7 Things Administrators Should Know about the QlikView environment

    When something is wrong its Administrator’s fault! But when everything is working as expected then its Developer’s magic. This is generally true in the IT world and Administrators are one of the key people for any organization. But unfortunately very few are thankful for their hard work & efforts.


    QlikView Administrators are no different from Database or Server Admins. In fact, they have more things to take care because they are the first point of contact for any application issue and presentation layer sits above the database layer. To successfully run the shop, it’s very important to understand and control the environment!

     

    I have prepared a list of 7 things to manage for every QlikView Administrator.


     

    7. List of servers and applications:  It sounds simple but most of the time we don’t know enough about our environment. This is the first piece of information you need, right? What servers and applications am I responsible for? It looks weird, when someone from business walks up to you and start talking about an application you never knew existed. It might worry them as to why you have never heard about it. It’s important to have a conversation with your manager/supervisor to understand if you support DEV & QA environments as well. Not just the application you are responsible for. But it’s important to who is managing other servers/applications. This will be very useful when business users can’t get hold of other person and they would approach you for help. They would always see IT as department and this information will at least help you to proceed in right direction.

     

     

    6. Managing security, Licenses and CAL Assignment: This is one of the most important jobs of the QlikView admin. It’s very important to understand the security architecture of QlikView environment. This covers both authentication & authorization including Section Access.  You need to understand the folder structure and the protection of the QVD files. Set up a meeting with the QlikView developer to understand the code to manage Section Access. Also, some of the developers might leave back door open when writing the Section Access script. This might cause a potential threat in future, so remove the back door script to login into the application. Wherever possible, manage the Section Access user list in a secured database table instead of hard coding in the QlikView application or storing in an Excel file. Also, keep full control of license documentation and the expiry dates (if any test licenses). Take ownership of CAL assignment and user management. If “Dynamic CAL assignment” is enabled then keep an alerting system whenever the number of CALs reaches a threshold. This can be done by using QMS API.

     

     

    5. CPU and RAM Usage: QlikView is all about CPU cycle & RAM usage. So it’s really important to understand the server statistics. You need to monitor both QlikView Server & QlikView Publisher cost to understand the peaks and off peaks. You can use tools like Windows Performance Monitor (Perfmon) and Task Manager. You can use Perfmon counters on CPU & RAM for your analysis. It’s very useful if you understand the behaviour of QVS caching.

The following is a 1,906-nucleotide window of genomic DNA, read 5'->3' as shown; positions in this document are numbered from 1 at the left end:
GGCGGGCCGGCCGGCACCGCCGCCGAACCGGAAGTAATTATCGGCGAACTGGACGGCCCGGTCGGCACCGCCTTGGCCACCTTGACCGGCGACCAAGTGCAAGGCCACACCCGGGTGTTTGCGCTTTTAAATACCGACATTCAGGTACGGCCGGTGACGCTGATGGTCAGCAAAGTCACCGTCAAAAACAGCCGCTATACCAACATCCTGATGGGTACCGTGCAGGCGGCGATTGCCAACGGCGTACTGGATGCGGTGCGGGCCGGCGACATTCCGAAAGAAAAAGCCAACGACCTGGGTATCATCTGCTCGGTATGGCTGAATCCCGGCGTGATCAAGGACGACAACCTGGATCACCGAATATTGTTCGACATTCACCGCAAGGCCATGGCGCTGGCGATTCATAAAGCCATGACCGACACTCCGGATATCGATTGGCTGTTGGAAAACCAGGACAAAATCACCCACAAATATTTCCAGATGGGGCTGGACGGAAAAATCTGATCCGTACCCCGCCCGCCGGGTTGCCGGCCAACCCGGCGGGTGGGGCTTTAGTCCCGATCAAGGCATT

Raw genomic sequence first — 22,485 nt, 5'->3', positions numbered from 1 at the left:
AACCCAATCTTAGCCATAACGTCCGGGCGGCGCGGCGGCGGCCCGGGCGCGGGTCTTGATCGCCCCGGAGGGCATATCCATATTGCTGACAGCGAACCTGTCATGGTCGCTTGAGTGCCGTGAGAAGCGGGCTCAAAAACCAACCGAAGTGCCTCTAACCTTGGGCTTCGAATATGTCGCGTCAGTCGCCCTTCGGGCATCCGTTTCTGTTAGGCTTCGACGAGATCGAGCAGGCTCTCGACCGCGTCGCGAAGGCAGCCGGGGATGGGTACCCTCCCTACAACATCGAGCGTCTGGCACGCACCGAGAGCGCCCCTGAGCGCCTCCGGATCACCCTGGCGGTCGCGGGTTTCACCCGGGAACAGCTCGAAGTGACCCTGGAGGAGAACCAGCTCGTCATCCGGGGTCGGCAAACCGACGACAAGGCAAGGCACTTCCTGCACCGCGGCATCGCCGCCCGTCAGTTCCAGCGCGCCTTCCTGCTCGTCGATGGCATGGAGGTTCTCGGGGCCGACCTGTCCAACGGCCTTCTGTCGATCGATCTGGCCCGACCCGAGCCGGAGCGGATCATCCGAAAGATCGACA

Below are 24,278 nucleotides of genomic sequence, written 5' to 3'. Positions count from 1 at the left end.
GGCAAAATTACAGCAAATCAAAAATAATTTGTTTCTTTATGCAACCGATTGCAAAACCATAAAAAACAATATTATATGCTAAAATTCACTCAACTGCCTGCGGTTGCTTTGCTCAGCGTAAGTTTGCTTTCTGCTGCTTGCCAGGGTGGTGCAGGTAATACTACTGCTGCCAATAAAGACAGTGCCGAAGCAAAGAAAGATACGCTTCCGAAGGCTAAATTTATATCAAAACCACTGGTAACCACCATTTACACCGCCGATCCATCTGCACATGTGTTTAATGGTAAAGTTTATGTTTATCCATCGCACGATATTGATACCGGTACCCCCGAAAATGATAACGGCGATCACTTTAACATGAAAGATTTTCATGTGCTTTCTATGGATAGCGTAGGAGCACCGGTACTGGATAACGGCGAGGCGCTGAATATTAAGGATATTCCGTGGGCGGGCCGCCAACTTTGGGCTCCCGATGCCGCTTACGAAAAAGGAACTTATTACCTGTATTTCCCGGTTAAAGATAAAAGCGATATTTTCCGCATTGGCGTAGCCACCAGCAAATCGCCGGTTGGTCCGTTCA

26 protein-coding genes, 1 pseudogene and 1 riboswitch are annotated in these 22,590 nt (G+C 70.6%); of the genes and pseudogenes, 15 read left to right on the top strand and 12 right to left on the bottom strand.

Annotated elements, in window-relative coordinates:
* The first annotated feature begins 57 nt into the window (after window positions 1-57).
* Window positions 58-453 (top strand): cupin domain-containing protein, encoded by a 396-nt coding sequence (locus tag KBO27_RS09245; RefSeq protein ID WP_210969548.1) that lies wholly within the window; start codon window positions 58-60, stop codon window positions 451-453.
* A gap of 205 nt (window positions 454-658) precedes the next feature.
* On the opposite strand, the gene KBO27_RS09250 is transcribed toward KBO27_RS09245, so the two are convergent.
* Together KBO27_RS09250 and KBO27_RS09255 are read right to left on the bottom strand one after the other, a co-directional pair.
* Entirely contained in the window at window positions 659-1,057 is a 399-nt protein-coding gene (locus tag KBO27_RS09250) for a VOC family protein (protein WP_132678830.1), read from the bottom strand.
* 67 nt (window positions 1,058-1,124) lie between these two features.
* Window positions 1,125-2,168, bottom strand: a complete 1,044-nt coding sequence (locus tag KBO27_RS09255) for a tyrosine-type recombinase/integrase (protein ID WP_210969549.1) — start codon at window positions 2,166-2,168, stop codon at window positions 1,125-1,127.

4. Critical applications/ reports and concurrent users: As QlikView admins, we treat all the application with equal importance, but some of the applications are more important than others. It’s also important to understand when they are important than others, especially given a particular time of day, week or month. For example, you could have a mission-critical application where everyone in the company would access after 2pm or you could have an application where users will only access during month end or year end. Find out if there is an application ONLY accessed by senior management. So it’s very important to know the critical applications and also the number of concurrent users. Be more pro-active to avoid any performance bottle necks by understanding the critical applications and concurrent users.

     

    3. List of upcoming deliverables/projects: Every admin will hate to know the surprise news, “this application will go live in 2 weeks with 300 concurrent users”. You wanted to minimize the number of surprises awaiting you; know which project(s) are currently planned for deployment. And keep in mind about the resources available in current infrastructure. Flag early wherever possible if there is resource bottle neck. And also maintain a list of action tasks as part of your plan for the deployment. You also want to know which applications will be decommissioned in the near future so that you plan the resources accordingly.

     

    2. Alerts and Surveillance: “Recast your current problems into proactive goals” – Suze Orman. This is true and it’s very important to have some level of proactive monitoring in place. This helps you where to look and what questions to ask when issues arise. If you don’t use the standard monitoring application provided by QlikTech on QlikCommunity then develop your own QlikView application reading the various log files. Users associate you whenever they have a problem with any QlikView application.

     

    1. Backups and Disaster Recovery Plan: Backup strategy and DR planning is essential; these two are different but they are interlinked. Test your backup strategy by recovering and check if you are able to meet the business SLA. Make sure your backups are outside your server. And DR is important not just for your job security, but also for the entire company. Most of the time you need to target mission critical applications. Anyway, you simply need a plan in place for a disaster. If you wanted to feel warm inside then you should always have a Backup and DR plan in place.

     

     

    ~DV | www.QlikShare.com

     

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